Eastern Michigan University professors bring Washtenaw county’s Financial Empowerment Center on campus to expand financial wellness education and resources

A person's hands hold a piggy bank that has a smile and a pair of glasses on it.

YPSILANTI — Eastern Michigan University’s Engage@EMU is partnering with Washtenaw county to bring a Financial Empowerment Center to campus. The center provides free services to EMU students, faculty, and county residents. Available at the University Advising and Career Development Center (UACDC) at 200 McKenny Hall, it provides one-on-one counseling to improve credit scores, build savings, take control of debt, and more. There are no requirements on income limits or residency. The center is open from 9 a.m. to 5 p.m., Monday through Wednesday. Translation and interpretation are available upon request. The official ribbon cutting for the empowerment center will be on Oct. 23 at 10:30 a.m. at McKenny Hall, 878 W. Cross St., in Ypsilanti.

Bringing the empowerment center to campus is the first step toward professors Melissa Jones, Jodonnis Rodriguez, and Amanda Stype’s plan to bring financial counseling and education to campus. Jones, Rodriguez, and Stype co-founded the Financial Empowerment and Equity Center (FEEC) to bridge the wealth gap between populations and educate students on financial literacy. Although the equity center is in its early stages of development, the three have big plans for future development.

“The FEEC’s mission is to serve as an incubator for institutional organizations, programs, and initiatives that align well with our purpose and advocate for impactful public policy to ensure women, underrepresented minorities, and vulnerable populations can better attain upward social and economic mobility, gain or preserve financial independence, and are better able to increase their wealth,” said Rodriguez.

Rodriguez dived into extensive research into the patterns seen in students regarding financial instability, which led to the start of the equity center and bringing Washtenaw County’s empowerment center to campus. He notes that after reaching out to Eastern’s institutional database management system, it was discovered that certain groups were disproportionately affected by stop-outs and owing the institution, which caused a ripple effect of being unable to apply for future courses or transfer to a more affordable school.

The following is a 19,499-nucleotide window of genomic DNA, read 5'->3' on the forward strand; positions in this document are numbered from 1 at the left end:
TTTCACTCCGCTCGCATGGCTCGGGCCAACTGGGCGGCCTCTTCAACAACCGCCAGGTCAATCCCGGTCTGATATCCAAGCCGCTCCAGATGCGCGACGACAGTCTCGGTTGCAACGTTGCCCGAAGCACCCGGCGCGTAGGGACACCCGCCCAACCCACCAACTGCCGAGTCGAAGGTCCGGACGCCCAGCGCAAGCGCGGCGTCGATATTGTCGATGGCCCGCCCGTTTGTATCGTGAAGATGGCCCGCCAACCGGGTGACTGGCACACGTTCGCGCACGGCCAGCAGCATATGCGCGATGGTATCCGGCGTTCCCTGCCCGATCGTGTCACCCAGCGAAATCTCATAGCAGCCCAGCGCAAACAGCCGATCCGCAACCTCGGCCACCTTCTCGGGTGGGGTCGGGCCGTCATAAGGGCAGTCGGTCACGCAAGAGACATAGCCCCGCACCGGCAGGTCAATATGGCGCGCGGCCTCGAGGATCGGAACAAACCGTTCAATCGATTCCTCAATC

In 2022, Jones, Rodriguez, and Stype received a $21K James H. Brickley Endowment for Faculty Professional Development and Innovation grant. With this, the three want to continue the research already started, create a support system for students with financial difficulties, help them complete their degrees, and establish a permanent campus establishment. The grant will cover transportation costs to conferences and training a team to step outside their academic disciplinary areas of expertise to make the center as effective as possible in helping EMU students.

Since the FEEC is still a work in progress, it is open to being a vessel for any EMU students and faculty financial needs. “It could be a think-tank that puts out research to shed light on financial wellness, something that brings initiatives to help promote services like financial counseling, a place to discover how the curriculum could change to better students understandings on financial equity, it could be anything as long as it brings people together to talk about financial equity issues and provide resources on financial empowerment,” said Rodriguez. 

A future goal for the professors is to help incorporate financial wellness and literacy into the general education curriculum and introductory-level courses. An example Jones stated is in a 19th-century literature class, the professor could set a day to focus on dissecting tax codes for the wealthy and the poor from Britain in 1865. Then, the class could compare to modern-day tax codes, leading to discussions on how to do taxes and how taxes impact different socioeconomic groups.

Until the FEEC has a physical space, the empowerment center is on campus in the UACDC for students, faculty, and Washtenaw County residents to receive free financial advice. This first step will lead to greater financial success on Eastern’s campus. 

For more information on where to go for financial support and literacy resources, contact Jones at mjones89@emich.edu, Rodriguez at jrodri30@emich.edu, or Stype at astype@emich.edu


About Eastern Michigan University
Founded in 1849, Eastern is the second oldest public university in Michigan. It currently serves more than 14,000 students pursuing undergraduate, graduate, specialist, doctoral and certificate degrees in the arts, sciences and professions. In all, more than 300 majors, minors and concentrations are delivered through the University's Colleges of Arts and Sciences; Business; Education; Engineering and Technology; Health and Human Services; and its graduate school. National publications regularly recognize EMU for its excellence, diversity, and commitment to applied education. Visit the University’s rankings and points of pride websites to learn more. For more information about Eastern Michigan University, visit the University's website. To stay up to date on University news, activities and announcements, visit EMU Today.

October 04, 2023

Written by:
Caitlin Michael

Media Contact:
Melissa Thrasher